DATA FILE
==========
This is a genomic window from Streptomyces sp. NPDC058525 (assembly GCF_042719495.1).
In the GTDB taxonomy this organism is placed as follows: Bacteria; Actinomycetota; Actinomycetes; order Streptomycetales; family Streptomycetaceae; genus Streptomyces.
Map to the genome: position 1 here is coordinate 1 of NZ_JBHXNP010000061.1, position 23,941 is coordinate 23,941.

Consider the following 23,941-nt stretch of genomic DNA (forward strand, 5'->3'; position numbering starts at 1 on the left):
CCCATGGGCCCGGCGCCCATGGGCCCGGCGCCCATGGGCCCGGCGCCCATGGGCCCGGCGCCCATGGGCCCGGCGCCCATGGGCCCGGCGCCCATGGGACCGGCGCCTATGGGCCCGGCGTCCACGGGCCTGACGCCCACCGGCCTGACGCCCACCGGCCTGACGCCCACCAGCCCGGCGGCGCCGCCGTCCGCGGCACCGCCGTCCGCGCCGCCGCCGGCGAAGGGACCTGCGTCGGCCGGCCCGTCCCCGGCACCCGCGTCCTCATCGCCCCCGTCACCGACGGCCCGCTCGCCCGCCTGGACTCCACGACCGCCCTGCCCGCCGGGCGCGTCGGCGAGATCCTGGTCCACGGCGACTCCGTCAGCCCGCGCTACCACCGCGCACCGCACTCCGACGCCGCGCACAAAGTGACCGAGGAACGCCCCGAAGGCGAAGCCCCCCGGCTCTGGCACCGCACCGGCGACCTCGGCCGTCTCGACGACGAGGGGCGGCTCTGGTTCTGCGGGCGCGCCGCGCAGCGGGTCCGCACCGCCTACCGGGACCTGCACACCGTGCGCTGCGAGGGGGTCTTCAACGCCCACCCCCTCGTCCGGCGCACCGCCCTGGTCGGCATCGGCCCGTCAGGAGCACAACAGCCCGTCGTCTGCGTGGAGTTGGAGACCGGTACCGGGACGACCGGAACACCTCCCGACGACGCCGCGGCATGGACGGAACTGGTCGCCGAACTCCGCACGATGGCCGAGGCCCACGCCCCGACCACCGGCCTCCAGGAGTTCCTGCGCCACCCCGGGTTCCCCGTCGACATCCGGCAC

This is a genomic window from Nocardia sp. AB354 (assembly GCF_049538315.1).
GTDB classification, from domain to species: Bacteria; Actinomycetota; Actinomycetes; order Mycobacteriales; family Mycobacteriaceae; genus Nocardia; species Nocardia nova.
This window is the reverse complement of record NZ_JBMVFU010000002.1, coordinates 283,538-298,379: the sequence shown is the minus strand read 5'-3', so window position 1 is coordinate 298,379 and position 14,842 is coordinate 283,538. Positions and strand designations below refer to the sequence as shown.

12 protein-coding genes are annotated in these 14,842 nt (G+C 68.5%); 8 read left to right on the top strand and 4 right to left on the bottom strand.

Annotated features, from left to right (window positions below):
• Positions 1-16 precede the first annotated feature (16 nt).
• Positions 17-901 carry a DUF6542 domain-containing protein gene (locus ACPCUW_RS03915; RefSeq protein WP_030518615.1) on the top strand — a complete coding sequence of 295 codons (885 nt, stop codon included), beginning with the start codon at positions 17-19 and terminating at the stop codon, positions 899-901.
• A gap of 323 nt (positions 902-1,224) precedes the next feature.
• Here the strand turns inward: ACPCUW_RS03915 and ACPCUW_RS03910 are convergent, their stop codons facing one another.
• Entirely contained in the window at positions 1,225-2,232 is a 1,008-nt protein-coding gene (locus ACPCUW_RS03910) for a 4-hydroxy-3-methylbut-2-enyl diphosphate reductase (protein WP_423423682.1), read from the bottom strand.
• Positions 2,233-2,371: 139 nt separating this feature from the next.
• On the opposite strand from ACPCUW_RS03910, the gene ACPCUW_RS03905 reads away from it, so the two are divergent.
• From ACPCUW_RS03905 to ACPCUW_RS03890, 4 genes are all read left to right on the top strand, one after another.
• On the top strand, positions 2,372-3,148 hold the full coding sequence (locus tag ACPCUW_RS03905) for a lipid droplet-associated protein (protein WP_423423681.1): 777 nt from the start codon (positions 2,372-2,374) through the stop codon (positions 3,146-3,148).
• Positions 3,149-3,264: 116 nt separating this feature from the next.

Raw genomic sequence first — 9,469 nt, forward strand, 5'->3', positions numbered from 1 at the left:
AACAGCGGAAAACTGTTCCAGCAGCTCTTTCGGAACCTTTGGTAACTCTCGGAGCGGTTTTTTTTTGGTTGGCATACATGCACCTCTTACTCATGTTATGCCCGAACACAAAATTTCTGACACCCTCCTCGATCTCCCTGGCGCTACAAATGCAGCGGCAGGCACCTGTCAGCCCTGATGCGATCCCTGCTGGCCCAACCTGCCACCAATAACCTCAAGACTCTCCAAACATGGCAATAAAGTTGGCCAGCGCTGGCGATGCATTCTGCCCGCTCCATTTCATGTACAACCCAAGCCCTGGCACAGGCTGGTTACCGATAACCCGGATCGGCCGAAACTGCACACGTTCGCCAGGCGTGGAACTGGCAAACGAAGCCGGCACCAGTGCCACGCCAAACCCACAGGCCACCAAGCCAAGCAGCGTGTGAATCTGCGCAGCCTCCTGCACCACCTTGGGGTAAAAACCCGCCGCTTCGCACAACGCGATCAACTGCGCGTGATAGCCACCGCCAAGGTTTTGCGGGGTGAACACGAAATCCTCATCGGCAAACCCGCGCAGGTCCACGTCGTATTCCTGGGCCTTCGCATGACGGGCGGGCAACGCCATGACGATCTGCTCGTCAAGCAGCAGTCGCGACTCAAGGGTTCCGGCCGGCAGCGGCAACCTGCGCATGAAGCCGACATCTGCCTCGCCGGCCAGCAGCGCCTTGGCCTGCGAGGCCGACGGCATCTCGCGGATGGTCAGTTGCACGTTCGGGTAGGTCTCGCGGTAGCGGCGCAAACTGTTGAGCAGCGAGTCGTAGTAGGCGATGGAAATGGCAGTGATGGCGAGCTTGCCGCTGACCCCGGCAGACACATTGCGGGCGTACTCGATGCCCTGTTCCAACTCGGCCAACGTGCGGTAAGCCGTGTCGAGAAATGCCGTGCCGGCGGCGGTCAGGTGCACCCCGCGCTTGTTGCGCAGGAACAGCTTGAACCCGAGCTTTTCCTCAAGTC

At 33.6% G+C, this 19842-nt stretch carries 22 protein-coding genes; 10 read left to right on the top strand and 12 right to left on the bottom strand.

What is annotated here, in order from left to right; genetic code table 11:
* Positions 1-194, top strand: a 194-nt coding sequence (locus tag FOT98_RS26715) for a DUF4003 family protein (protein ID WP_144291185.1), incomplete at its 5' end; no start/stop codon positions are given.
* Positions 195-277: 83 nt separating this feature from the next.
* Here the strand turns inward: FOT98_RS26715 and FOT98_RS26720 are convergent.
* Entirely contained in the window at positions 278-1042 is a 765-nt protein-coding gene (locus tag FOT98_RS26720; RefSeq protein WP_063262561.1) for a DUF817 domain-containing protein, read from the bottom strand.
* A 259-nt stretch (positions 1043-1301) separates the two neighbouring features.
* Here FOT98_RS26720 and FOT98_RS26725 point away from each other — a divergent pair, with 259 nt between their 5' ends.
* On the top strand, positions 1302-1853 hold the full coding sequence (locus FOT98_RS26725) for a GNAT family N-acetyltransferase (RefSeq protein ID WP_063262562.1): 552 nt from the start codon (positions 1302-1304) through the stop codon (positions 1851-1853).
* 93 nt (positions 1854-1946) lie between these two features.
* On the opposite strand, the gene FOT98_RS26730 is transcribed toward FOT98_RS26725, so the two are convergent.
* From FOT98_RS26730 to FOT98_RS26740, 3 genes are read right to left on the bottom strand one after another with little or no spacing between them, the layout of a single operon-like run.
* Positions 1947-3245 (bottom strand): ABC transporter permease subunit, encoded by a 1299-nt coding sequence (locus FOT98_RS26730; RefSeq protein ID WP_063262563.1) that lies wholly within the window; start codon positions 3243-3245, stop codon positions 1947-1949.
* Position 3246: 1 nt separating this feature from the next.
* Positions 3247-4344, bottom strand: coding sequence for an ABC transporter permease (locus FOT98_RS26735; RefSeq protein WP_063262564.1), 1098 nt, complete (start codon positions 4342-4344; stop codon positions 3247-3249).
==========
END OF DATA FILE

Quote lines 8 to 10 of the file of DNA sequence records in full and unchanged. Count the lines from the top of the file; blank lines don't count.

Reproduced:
This window is the reverse complement of record NZ_JBMVFU010000002.1, coordinates 283,538-298,379: the sequence shown is the minus strand read 5'-3', so window position 1 is coordinate 298,379 and position 14,842 is coordinate 283,538. Positions and strand designations below refer to the sequence as shown.

12 protein-coding genes are annotated in these 14,842 nt (G+C 68.5%); 8 read left to right on the top strand and 4 right to left on the bottom strand.

Annotated features, from left to right (window positions below):